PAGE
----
Phase Two: Spring 2017
There are no comfy seats, glossy playbills or curtain calls. They’ve long jettisoned those theatrical touchstones. Though there are scenic elements, they occur in concert with their environment like art installations taking advantage of the buildings, the neighborhood and even the time of day. The dusk night sky lends itself to stunning visuals of downtown in particular. The immersive environments allow for more varied sensory input than traditional theatre. Soundscapes are employed in many of the locations with an emphasis on blurring boundaries of the noise of the environs be they physical or mental. In one stunningly vast room, the quiet was engulfing on the night I walked through. In another, the source of sound was moved around the audience instead. There are locations that traffic in olfactory overload like incense. Sprinkled along the way are interactive moments from the tactile to taste. Be ready for anything.
David Novinski, Theatre Jones
Phase One: Fall 2016
Riccio started to think about creating a piece of theater that didn’t necessarily take place in any particular space, but rather used the entire city as its theater, expanding the definition of a theatrical production so broadly that the Zombies could claim any space in which to perform.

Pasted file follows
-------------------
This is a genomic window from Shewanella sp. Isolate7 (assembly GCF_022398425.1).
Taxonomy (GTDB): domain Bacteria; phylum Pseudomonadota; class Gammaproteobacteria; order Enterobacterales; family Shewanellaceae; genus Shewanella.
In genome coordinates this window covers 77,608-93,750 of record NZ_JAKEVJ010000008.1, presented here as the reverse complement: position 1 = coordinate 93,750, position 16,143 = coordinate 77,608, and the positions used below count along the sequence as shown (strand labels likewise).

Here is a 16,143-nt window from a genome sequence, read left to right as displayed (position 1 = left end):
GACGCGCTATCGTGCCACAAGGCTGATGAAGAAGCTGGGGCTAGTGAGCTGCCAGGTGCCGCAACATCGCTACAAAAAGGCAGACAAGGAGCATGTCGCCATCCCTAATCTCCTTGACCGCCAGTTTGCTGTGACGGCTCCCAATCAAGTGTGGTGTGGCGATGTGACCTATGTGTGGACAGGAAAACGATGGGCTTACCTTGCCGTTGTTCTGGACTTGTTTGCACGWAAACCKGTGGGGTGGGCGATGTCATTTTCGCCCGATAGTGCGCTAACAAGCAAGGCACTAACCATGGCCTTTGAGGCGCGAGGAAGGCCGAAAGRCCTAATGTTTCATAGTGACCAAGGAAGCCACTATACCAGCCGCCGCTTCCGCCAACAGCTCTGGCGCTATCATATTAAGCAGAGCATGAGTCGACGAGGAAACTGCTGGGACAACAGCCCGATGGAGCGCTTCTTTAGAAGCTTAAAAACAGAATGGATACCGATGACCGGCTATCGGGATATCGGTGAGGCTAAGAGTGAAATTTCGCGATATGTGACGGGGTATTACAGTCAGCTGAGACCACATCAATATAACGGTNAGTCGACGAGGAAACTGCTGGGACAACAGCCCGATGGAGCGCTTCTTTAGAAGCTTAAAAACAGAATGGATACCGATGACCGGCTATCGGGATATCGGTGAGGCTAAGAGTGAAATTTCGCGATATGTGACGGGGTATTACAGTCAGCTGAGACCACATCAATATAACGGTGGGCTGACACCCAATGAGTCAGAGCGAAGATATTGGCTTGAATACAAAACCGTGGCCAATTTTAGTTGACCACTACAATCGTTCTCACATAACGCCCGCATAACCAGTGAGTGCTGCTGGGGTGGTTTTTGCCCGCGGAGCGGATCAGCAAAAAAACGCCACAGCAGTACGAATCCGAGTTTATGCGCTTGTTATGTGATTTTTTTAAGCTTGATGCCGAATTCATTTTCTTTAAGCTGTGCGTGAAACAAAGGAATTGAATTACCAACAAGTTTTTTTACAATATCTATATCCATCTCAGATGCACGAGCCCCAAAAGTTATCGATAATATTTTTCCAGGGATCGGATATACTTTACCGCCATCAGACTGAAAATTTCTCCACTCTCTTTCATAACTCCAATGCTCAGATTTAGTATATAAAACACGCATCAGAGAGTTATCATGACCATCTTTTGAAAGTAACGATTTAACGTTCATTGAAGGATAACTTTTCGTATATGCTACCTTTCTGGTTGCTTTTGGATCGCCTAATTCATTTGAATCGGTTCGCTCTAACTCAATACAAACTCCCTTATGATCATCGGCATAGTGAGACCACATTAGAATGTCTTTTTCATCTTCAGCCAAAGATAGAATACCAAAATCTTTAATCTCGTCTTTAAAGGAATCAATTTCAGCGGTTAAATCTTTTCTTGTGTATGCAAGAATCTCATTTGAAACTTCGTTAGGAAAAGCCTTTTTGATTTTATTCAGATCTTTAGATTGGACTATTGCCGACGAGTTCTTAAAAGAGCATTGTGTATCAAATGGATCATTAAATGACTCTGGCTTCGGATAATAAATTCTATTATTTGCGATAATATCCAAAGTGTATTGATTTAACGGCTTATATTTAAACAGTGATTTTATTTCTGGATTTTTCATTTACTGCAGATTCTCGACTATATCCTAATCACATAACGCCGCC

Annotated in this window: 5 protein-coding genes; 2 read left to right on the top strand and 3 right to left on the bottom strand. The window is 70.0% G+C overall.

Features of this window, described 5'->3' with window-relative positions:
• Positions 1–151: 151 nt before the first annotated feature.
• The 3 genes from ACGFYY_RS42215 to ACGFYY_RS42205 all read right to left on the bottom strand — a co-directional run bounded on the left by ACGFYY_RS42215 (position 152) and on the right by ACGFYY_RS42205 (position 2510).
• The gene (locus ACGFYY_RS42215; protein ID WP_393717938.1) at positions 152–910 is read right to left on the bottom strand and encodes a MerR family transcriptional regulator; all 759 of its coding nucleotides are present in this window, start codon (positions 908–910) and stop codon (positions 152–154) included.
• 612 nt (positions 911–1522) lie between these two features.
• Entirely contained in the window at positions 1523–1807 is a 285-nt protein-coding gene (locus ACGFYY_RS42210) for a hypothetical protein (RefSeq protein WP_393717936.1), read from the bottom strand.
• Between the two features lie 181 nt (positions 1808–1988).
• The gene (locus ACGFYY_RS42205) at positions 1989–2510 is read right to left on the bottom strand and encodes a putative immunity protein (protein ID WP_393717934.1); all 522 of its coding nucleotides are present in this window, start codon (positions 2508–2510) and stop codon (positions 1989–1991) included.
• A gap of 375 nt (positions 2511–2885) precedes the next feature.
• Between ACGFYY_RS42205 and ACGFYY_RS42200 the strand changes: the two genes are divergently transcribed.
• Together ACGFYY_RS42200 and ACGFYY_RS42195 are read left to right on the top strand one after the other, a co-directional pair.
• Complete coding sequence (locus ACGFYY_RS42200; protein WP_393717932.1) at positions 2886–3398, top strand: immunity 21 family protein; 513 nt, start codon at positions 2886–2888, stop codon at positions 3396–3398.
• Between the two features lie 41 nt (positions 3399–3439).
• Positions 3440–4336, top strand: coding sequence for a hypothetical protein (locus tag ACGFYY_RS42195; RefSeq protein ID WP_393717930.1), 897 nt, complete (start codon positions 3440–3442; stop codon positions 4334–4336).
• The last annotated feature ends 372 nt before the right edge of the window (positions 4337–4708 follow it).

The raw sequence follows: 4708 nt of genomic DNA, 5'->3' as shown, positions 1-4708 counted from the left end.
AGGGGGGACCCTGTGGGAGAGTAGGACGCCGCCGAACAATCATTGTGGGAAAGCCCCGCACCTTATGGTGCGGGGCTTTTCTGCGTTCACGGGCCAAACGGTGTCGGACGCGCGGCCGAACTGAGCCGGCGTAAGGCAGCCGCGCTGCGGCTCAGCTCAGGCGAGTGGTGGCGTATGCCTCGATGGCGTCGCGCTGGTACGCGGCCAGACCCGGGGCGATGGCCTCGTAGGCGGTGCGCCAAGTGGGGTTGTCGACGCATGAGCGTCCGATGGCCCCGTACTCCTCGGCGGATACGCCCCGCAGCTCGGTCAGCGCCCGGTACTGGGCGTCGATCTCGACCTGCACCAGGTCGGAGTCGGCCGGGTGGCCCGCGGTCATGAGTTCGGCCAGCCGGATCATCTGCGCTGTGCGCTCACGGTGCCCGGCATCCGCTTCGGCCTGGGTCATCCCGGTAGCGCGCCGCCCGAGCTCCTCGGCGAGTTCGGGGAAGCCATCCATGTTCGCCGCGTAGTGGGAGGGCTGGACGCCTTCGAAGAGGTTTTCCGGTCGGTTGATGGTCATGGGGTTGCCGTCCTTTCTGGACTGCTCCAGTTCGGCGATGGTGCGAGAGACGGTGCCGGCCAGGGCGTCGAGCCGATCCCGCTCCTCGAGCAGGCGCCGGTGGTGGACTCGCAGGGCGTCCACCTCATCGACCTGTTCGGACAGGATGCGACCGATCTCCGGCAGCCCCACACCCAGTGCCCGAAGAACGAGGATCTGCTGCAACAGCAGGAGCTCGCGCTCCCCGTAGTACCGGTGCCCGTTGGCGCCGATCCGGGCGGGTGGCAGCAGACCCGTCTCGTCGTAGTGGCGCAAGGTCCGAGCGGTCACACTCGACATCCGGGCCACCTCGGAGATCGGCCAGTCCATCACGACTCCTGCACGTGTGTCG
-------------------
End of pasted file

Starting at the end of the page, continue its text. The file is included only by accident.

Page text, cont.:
Holy Bone was born. The project began in December and will unfold over the course of several months, taking place all over the city and evolving into different forms throughout the process. The initial iteration is much like what I experienced at Whole Foods. Dead White Zombies performers will pop up in various locations around town, mostly unannounced, sometimes even without Riccio’s knowledge, to perform a mix of scripted scenes and improvised characters. In the spring, the second phase will invite performers, participants, and witnesses for some of these first performances to a series of meetings or interactions. Some of this will be captured on video and preserved on the project’s website, HolyBone.com. Most of it, however, will appear and disappear, sometimes without anyone outside the performers even knowing it happened.
The DWZ show which succeeded in truly marrying spirituality and performance for a western audience.
Arts and Culture